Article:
The onus is always on the gambling business, which can be challenging when the Gambling Commission rejects incomplete applications and the majority of the information can only be obtained from third parties; however, it is vital that they have used their reasonable endeavours to secure the necessary information.
Challenges and moving goalposts
Source of funding is a complex area, particularly if money has been raised through an investment fund with underlying limited partner (passive) investors, where often there are complex confidentiality agreements in place. It has also been known for gambling businesses to encounter investors who simply refuse to disclose their personal documents or are only willing to provide documents that are heavily redacted.
Ultimately, as set out in the Licensing compliance and enforcement policy statement, the Gambling Commission must “assess the likelihood of risk presented by [the applicant/licensee] and the potential impact that the risk if realised will have upon the licensing objectives.” In our view, this does not mean pursue a risk-free approach by testing every £.
Nowadays, the Gambling Commission’s expectations for source of funding are burdensome and follow a novel and unpublished approach (generally led by Forensics), often exceeding those of financial or other gambling regulators around the globe. In extreme circumstances, this creates tension between the gambling business and its investors, and the Gambling Commission and the gambling business (including us!). Published guidance is critical to ensure consistency and provide certainty to gambling businesses and their investors.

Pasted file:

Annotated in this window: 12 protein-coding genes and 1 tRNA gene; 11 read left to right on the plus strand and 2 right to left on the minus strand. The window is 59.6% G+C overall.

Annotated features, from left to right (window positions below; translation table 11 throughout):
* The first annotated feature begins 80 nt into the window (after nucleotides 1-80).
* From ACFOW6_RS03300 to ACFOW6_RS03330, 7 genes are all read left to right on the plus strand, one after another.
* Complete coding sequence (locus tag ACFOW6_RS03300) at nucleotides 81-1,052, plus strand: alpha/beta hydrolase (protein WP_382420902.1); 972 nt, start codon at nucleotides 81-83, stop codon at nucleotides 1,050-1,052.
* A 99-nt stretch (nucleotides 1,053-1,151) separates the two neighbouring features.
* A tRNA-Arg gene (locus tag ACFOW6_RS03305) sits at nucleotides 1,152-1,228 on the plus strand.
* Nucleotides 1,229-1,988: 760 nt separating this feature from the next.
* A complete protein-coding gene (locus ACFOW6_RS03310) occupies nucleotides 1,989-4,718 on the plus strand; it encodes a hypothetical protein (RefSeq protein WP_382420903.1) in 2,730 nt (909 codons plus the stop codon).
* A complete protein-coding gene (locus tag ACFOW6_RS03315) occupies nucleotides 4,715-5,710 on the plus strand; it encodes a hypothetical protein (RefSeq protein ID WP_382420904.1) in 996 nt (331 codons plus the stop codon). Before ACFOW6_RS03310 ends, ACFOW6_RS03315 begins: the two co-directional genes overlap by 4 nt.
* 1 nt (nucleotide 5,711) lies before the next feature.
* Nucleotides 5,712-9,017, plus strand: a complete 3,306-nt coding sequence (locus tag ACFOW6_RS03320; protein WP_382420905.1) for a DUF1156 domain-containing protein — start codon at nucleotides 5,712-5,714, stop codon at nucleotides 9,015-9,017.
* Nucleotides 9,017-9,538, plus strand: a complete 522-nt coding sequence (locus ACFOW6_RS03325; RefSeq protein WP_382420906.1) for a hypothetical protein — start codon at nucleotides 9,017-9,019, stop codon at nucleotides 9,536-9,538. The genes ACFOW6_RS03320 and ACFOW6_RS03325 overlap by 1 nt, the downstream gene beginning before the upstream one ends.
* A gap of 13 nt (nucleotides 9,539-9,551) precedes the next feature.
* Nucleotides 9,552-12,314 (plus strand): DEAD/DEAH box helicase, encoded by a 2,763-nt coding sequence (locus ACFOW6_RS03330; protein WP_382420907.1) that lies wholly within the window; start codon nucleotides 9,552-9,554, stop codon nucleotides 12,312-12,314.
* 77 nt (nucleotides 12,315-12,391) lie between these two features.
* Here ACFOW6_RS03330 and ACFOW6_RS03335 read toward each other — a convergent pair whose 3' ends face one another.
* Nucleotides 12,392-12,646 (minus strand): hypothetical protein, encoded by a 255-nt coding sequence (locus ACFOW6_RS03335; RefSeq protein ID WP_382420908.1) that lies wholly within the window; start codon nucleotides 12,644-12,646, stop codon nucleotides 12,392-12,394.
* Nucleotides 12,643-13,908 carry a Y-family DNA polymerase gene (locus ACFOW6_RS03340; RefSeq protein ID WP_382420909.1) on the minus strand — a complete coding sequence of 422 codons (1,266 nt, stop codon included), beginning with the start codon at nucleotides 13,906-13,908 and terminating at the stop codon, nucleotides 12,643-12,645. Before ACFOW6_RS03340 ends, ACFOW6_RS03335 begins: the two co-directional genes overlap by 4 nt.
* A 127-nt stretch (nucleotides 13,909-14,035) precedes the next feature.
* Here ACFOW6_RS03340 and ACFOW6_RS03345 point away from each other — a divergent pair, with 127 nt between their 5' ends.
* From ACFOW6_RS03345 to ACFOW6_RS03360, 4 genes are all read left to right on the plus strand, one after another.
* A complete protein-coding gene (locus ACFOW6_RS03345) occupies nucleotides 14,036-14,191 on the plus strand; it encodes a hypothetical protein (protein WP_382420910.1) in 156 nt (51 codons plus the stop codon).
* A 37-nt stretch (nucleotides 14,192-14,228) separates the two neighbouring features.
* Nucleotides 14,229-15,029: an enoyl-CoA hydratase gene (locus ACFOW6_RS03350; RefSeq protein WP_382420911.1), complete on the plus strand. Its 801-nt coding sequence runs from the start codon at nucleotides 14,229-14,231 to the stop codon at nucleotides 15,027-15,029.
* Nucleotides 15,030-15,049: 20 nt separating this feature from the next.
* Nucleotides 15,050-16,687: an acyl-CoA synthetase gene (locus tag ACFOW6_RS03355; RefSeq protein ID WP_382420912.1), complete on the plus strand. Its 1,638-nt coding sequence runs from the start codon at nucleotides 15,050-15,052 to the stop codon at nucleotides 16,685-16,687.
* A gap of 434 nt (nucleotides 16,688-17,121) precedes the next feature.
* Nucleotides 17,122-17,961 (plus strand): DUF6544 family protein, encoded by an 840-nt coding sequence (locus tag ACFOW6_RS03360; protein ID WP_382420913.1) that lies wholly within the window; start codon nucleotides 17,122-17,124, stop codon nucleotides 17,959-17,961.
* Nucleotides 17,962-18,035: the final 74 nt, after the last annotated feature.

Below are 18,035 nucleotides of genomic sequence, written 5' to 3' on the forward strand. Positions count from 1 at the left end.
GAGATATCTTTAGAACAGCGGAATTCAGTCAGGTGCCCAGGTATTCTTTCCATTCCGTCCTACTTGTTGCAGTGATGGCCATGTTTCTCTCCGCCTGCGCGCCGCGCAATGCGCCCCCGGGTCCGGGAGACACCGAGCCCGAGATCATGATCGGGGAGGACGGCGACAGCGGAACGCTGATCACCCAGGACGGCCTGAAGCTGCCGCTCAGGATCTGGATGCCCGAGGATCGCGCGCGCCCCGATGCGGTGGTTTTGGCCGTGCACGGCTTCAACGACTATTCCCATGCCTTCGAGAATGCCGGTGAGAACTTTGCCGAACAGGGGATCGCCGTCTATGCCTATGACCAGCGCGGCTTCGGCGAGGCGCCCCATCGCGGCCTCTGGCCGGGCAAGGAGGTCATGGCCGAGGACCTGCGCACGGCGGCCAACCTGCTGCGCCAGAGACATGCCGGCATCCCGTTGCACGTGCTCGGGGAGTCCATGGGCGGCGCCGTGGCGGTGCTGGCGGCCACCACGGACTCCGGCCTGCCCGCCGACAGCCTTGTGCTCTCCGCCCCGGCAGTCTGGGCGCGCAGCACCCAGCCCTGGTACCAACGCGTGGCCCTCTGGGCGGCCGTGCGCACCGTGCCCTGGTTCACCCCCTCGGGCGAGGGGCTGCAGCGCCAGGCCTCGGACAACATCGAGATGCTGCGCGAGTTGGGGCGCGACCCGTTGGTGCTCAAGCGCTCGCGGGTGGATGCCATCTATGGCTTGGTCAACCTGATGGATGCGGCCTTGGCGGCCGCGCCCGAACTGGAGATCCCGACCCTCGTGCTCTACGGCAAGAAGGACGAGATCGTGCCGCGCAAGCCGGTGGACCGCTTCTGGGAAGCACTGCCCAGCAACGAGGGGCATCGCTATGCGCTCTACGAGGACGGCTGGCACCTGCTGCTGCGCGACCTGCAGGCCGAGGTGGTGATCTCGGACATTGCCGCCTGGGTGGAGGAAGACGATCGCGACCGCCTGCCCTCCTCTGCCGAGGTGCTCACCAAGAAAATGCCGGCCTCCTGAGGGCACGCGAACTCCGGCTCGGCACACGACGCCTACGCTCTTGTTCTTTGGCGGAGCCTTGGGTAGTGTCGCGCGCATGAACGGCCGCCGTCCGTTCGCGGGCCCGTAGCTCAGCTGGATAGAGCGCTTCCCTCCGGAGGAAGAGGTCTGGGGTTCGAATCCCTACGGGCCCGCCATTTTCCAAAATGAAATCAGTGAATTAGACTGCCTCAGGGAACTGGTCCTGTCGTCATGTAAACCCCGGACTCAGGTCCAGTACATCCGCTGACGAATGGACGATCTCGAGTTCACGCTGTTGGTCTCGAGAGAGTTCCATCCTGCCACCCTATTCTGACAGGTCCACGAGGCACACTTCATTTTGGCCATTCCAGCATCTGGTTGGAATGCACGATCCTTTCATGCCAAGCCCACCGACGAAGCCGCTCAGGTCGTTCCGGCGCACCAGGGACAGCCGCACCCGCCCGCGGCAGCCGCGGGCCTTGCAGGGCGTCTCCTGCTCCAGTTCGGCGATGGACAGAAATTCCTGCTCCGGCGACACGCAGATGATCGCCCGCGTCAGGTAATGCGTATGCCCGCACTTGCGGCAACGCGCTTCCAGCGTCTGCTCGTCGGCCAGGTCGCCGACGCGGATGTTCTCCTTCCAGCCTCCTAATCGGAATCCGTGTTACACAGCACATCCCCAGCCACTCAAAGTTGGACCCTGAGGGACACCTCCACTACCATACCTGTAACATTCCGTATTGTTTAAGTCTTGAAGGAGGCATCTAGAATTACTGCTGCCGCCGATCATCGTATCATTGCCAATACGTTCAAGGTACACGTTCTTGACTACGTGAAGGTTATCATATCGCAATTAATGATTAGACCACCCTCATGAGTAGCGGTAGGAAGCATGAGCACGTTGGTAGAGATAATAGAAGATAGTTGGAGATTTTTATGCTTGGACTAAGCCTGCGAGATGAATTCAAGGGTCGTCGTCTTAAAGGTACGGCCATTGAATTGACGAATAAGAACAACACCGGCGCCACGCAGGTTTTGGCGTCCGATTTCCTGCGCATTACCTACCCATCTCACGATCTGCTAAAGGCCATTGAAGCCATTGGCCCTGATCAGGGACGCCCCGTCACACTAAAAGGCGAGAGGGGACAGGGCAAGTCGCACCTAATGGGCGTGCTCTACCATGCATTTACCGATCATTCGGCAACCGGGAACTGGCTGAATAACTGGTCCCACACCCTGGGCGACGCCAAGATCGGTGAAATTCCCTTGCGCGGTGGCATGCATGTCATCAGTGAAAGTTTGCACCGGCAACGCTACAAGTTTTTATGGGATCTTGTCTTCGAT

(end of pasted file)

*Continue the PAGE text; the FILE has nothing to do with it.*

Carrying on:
Glimmer of hope on the horizon
Turning to the positive, we understand that the Gambling Commission will be publishing guidance on its website regarding its source of funding requirements to “provide better information to applicants”. It is expected that the guidance will be published by the end of July 2023.
At this stage, we understand that the guidance will be non-exhaustive, but will include example scenarios, including those relating to investment funds.
We further understand that the guidance will explain how the Gambling Commission divides investors into two groups when determining its source of funding requirements:
a) Regulated – meaning entities that are regulated by any form of financial service regulator, including the Financial Conduct Authority and Securities Exchange Commission.
For each group, the Gambling Commission will take either a percentage of the total value of the investment / transaction, or an investment amount (e.g. £50,000) and consider source of funding for investors that cross that threshold. Where investors do not fall within either category, the Gambling Commission will look to take a dip sample, which reflects our recent client work. We further understand that the Gambling Commission will want investors identified so it can carry out open source and online checks before deciding if further source of funding information is required for particular investors.
Of course, the exact detail of the guidance will not be known until it is published. We are hopeful that it will provide some clarity on the Gambling Commission’s requirements and explain the basis for such requirements.
How we can help
Harris Hagan can navigate you through your engagement with the Gambling Commission on source of funding, minimising disclosure for you and your investors wherever possible, as well as offer source of funding training, tailored to the specific needs of your business. If you would like to discuss further, please do get in touch.